Today, Gilbert Nizigiyimana is 27 years old. The day his family was murdered, he was only eight. Gilbert was the only one who could escape through a window. He and his wife Violette Nimbona fled from Burundi. The couple has been living in a refugee camp with three other cousins since 2014. Three rooms for five people, no electricity, no water – that’s what life is like for Violette and Gilbert. “Life is hard here”, Violette says, “but I hope that someday our baby will be better off than we are now.”
The 26-year old strokes her belly, and for a fleeting moment her expression becomes very serious. The next instant she’s back to her radiant smile. Despite the difficult circumstances in the refugee camp, Violette has remained an optimistic person. Only when asked about their flight do Violette and Gilbert become serious. Their faces are marked by the horror they’ve seen.
Gilbert was eight years old when he witnessed the murder of his parents and four siblings at the hands of their own relatives. Only Gilbert managed escaping through a window. All alone, he fled to the neighboring country of Tanzania. From there, he fled from one place to another, working at construction sites or taking up other odd jobs, until he reached a refugee camp in the northwest of Kenya in 2012. Going to school was never an option for the introverted man.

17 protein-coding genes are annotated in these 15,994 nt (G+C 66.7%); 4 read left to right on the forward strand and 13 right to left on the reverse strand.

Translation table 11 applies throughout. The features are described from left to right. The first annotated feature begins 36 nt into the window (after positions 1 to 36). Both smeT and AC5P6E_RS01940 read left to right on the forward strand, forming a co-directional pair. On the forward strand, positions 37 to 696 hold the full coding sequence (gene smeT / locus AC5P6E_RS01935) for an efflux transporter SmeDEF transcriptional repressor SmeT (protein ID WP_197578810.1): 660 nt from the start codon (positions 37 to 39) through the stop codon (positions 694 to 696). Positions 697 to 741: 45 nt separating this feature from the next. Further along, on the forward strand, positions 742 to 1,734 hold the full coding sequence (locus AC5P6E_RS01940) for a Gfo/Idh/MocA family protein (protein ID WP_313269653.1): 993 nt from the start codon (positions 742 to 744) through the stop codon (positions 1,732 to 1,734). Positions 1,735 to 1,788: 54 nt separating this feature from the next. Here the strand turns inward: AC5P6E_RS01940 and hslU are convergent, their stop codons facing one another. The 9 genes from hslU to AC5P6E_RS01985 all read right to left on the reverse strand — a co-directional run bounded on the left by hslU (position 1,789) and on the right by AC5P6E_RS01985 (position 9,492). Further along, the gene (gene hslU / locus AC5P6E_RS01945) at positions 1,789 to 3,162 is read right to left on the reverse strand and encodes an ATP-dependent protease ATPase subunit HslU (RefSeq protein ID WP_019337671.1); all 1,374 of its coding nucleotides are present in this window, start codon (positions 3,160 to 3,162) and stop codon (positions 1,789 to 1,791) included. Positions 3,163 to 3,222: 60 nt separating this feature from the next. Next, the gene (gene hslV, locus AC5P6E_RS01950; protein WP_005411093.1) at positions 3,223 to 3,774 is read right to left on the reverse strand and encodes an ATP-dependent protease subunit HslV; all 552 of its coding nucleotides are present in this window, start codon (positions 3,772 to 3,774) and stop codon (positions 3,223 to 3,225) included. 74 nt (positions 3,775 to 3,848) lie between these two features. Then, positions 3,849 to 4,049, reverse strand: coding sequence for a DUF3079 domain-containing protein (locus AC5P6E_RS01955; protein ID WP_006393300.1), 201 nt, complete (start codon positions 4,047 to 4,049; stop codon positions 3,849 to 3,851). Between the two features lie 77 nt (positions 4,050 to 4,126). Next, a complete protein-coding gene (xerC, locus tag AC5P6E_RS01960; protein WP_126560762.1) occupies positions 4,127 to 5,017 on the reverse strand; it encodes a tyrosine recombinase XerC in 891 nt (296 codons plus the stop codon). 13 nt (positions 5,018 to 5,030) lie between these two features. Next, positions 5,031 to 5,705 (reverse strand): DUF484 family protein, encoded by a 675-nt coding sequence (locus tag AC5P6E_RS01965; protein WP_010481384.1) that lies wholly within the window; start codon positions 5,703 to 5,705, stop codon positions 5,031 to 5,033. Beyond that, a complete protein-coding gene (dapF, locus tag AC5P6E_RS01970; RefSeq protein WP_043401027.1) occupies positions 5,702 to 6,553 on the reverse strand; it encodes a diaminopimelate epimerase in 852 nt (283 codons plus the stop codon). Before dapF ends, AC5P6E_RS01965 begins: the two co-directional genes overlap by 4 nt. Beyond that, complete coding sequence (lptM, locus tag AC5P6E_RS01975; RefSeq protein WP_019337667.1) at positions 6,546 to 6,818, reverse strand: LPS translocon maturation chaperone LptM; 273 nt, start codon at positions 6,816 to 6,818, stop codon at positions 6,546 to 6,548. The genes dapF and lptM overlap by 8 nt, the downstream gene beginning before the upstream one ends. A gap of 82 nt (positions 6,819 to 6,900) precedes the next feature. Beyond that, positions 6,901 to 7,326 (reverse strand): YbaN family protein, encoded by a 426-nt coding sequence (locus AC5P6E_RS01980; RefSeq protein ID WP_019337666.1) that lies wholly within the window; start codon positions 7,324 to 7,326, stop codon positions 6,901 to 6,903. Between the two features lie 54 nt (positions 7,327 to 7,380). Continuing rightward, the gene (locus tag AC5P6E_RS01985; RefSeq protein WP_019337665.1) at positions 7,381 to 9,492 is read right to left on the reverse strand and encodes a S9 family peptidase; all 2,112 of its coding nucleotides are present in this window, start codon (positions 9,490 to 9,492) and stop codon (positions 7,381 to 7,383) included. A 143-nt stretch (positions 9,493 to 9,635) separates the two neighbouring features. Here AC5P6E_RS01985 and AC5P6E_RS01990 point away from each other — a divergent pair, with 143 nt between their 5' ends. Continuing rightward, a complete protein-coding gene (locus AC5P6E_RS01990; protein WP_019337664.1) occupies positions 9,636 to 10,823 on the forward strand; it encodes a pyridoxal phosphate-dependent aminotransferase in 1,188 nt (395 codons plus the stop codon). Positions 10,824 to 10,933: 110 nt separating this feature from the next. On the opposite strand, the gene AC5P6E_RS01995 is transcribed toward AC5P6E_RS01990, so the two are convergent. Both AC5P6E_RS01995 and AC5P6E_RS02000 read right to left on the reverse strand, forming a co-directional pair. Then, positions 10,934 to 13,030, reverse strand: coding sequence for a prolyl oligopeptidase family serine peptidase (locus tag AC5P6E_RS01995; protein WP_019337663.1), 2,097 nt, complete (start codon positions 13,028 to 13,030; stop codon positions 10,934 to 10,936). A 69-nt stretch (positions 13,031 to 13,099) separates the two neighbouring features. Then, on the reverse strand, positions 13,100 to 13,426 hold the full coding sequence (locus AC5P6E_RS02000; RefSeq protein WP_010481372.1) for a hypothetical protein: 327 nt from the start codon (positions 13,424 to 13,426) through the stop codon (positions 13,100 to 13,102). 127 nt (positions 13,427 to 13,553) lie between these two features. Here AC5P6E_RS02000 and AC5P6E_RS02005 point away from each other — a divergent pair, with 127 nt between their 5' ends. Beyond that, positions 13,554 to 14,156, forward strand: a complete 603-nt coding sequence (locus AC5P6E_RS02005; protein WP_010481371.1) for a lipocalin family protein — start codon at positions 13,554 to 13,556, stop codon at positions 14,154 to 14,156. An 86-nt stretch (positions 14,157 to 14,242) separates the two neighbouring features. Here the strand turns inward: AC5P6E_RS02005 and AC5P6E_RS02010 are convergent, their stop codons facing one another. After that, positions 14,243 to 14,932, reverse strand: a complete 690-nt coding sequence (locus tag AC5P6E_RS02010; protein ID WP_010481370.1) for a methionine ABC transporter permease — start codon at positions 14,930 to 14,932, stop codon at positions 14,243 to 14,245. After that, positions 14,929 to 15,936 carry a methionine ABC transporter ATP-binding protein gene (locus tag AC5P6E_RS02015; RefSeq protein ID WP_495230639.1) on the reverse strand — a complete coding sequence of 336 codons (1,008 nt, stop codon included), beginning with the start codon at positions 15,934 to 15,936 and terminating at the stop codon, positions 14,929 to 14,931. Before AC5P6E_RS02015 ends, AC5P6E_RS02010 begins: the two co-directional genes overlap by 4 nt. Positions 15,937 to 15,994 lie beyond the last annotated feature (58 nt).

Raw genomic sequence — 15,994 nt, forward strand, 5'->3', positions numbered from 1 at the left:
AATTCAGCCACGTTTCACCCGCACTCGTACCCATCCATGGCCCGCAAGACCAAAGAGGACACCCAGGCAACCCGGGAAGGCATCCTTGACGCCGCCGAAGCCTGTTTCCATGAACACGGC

Violette was also forced to flee after a violent conflict within her family. Next to Violette’s mother, her father also had a second wife, whose family had Violette’s mother murdered. This put her in danger of an attack as well, and so the young woman decided to flee the country. She brought with her a document certifying her training as a nurse. When she reached Kakuma in 2014, she hoped her degree would be acknowledged – what a disappointment it was for her to learn that the Kenyan state did not issue working permits outside of the refugee camps.
Now, both have not only found work in a hospital run by an aid organization at the camp, they have also found a home there. Violette and Gilbert have completed training as medical assistants and now support the hospital staff in their daily tasks. For the sake of the baby, that is due in a few weeks, they are hoping for a bit more space and a better house. To the soon-to-be parents, a home with running water and electricity seems like a distant dream – the camp’s infrastructure isn’t designed for that. Nevertheless, they want to stay in Kenya, or maybe move on to a different country. Just as long as there is peace there.